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Case Report
Cardiovascular
9 (
1
); 35-39
doi:
10.25259/IJCDW_54_2023

An Unusual Presentation of Primary Anti-phospholipid Antibody Syndrome as Acute Coronary Syndrome in Young – A Case Report

Department of Cardiology, Srirama Chandra Bhanja (SCB) Medical College, Cuttack, Odisha, India
Corresponding author: Siddhartha Pandey, Department of Cardiology, Srirama Chandra Bhanja (SCB) Medical College, Cuttack, Odisha, India. sidarine@gmail.com
Licence
This is an open-access article distributed under the terms of the Creative Commons Attribution-Non Commercial-Share Alike 4.0 License, which allows others to remix, transform, and build upon the work non-commercially, as long as the author is credited and the new creations are licensed under the identical terms.

How to cite this article: Mohanty N, Dash BK, Routray S, Pandey S. An Unusual Presentation of Primary Anti-phospholipid Antibody Syndrome as Acute Coronary Syndrome in Young – A Case Report. Indian J Cardiovasc Dis Women. 2024;9:35-9. doi: 10.25259/IJCDW_54_2023

Abstract

A case report of a 32-year-old female patient without any traditional risk factors presented with angina to our hospital within 6 h. Her electrocardiogram (ECG) showed extensive anterior wall -ST elevation myocardial infarction (MI). She was treated with thrombolytic therapy in the form of tenecteplase and was given standard treatment for acute coronary syndrome (ACS). Her history revealed three recurrent pregnancy losses and a history of preeclampsia. Echocardiography showed regional wall motion abnormalities of the mid, distal, apex, and anterior wall with severe left ventricular systolic dysfunction. Routine blood investigations showed elevated total leukocyte count with neutrophilic predominance. With a history of recurrent pregnancy loss, she was investigated for anti-phospholipid anti-phospholipid antibody syndrome (APS) and was found to have positive lupus anticoagulant 1. She underwent coronary angiography (CAG) which showed a left main shaft 40% stenosis with an ulcerative lesion containing thrombus in the ostioproximal to mid-left anterior descending artery (LAD), other coronary arteries were normal. She was managed conservatively with glycoprotein IIb/IIIa inhibitor (Tirofiban) and switched to oral anticoagulation with Vitamin K antagonist (VKA-Acenocoumarin) along with dual-antiplatelet therapy.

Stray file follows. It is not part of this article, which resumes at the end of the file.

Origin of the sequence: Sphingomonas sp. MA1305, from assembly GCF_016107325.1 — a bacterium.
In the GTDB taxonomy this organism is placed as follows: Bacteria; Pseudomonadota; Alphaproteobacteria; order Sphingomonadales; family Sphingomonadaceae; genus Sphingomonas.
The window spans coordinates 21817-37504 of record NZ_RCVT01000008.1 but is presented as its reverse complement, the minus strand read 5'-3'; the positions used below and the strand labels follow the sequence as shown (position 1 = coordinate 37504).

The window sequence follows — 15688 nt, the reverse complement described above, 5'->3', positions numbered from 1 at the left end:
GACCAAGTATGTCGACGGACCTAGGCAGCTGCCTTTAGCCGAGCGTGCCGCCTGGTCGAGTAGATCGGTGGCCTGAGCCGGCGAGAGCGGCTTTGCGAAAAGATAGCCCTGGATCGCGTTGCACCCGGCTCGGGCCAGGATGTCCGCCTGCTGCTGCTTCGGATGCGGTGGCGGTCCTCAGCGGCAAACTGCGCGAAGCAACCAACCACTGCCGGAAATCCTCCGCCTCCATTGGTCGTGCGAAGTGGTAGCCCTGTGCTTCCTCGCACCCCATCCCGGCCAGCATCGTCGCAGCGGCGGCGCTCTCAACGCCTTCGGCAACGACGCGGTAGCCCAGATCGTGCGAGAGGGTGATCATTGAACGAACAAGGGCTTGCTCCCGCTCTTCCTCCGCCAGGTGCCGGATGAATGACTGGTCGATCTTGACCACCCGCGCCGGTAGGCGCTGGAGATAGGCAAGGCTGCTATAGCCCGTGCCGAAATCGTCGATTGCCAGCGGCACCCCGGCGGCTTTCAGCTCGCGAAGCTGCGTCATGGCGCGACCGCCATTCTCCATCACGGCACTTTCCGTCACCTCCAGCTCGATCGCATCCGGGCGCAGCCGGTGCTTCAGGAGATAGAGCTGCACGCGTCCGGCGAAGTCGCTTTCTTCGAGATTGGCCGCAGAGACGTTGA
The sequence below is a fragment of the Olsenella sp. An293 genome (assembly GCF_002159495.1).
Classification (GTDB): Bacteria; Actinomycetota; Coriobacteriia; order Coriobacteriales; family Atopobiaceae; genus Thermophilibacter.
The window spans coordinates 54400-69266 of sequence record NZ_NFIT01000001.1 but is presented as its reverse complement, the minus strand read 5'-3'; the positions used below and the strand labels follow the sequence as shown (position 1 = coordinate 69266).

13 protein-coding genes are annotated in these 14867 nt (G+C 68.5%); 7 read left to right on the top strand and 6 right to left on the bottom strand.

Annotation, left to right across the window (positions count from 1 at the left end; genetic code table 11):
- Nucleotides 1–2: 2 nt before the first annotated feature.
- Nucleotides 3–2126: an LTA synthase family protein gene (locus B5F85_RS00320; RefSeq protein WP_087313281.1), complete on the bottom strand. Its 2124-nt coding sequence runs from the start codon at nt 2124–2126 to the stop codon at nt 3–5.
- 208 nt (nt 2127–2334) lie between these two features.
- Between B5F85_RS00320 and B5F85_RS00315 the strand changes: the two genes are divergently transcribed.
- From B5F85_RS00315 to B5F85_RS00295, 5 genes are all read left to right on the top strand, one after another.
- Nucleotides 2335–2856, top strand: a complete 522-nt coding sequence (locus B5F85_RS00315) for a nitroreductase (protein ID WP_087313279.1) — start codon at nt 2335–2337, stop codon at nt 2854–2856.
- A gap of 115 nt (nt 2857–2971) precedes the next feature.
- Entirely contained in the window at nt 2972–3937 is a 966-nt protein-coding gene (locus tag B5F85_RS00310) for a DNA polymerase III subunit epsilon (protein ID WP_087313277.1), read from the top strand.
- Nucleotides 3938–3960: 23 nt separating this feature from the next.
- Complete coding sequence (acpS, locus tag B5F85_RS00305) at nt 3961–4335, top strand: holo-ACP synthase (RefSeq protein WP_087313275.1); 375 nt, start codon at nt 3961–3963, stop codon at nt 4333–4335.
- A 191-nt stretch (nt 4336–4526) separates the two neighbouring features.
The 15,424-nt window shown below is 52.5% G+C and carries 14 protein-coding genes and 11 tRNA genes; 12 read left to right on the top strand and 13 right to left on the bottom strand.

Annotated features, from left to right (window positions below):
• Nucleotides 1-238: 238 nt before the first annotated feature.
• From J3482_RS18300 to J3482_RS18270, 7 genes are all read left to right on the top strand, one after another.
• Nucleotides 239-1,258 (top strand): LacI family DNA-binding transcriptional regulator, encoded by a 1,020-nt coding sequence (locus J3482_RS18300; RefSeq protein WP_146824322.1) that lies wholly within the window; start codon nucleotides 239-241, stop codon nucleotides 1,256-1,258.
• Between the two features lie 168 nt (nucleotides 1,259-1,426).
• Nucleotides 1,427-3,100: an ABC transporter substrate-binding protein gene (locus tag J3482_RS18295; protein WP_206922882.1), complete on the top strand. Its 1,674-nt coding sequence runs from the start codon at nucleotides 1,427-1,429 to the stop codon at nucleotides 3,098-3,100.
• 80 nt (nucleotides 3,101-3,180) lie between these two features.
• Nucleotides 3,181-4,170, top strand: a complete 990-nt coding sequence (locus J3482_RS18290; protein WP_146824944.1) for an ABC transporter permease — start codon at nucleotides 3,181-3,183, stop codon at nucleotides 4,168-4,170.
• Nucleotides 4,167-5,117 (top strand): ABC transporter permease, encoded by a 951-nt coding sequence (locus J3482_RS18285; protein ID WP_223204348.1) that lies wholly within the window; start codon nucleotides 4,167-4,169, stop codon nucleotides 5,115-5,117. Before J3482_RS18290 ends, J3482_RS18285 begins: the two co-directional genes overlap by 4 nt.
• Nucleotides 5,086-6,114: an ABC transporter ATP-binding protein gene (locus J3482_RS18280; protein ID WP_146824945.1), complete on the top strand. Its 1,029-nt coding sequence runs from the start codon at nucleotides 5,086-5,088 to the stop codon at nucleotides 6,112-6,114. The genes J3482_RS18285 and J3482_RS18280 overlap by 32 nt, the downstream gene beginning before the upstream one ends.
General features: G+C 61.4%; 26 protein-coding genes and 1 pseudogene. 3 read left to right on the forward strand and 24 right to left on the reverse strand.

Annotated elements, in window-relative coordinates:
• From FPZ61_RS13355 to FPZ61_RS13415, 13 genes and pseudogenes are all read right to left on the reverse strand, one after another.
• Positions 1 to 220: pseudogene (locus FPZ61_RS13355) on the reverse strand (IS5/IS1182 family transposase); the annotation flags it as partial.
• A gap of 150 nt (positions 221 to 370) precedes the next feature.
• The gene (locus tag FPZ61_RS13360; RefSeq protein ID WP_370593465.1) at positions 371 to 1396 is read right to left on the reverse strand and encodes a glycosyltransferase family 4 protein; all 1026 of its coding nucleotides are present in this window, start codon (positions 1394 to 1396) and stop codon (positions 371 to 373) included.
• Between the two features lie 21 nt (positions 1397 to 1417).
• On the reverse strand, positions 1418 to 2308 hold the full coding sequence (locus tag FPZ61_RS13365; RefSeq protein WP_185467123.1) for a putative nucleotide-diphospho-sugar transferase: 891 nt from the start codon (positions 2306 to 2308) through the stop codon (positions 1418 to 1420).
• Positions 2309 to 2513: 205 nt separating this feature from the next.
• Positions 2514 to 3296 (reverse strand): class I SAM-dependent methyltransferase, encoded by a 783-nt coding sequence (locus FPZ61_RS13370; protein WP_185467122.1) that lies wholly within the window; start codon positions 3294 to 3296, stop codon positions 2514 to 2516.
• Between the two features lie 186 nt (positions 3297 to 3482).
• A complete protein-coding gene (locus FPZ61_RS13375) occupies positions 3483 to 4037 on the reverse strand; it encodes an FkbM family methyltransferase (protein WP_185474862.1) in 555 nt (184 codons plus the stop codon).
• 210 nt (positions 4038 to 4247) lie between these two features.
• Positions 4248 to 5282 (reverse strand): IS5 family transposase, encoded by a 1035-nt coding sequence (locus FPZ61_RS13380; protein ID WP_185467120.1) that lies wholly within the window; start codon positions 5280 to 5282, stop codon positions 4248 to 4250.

Keywords

Acute coronary syndrome
Anti-phospholipid antibody syndrome
Vitamin K antagonist

INTRODUCTION

Antiphospholipid syndrome (APS) is a multisystem autoimmune disease most commonly associated with recurrent arterial and venous thromboembolism and recurrent fetal loss. Cardiac involvement is immune mediated and or by thrombotic mechanisms. However, the cardiovascular risk in patients with primary APS Primary anti-phospholipid antibody syndrome (PAPS) compared with lupus-related APS is yet to be established. Cardiac symptoms of APS include valve abnormalities (thickening and vegetation), coronary artery disease (CAD), myocardial dysfunction, pulmonary hypertension, and intracardiac thrombi.[1]

The association between APS and acute myocardial infarction (AMI) is more frequent in women. There is some evidence that ∼2.8–5.5% of cases of AMI in young individuals are secondary to APS.[2] Accelerated atherosclerosis of the coronary arteries as well as microvascular injury or coronary thromboembolism may lead to ischemia and is one of the major causes of myocardial infarction (MI) in the young.[3] The thrombotic manifestations in patients with APS are described by a “two-hit model,” suggesting that a “second hit” or “trigger” is needed to push the hemostatic balance toward clot formation. These triggers include environmental (e.g., infection, surgery, and immobilization), inflammatory (e.g., autoimmune diseases), or other non-immunological procoagulant factors (e.g., oral contraceptive use).[4] Very few cases have been reported with primary APS presenting as acute coronary syndrome (ACS).

CASE REPORT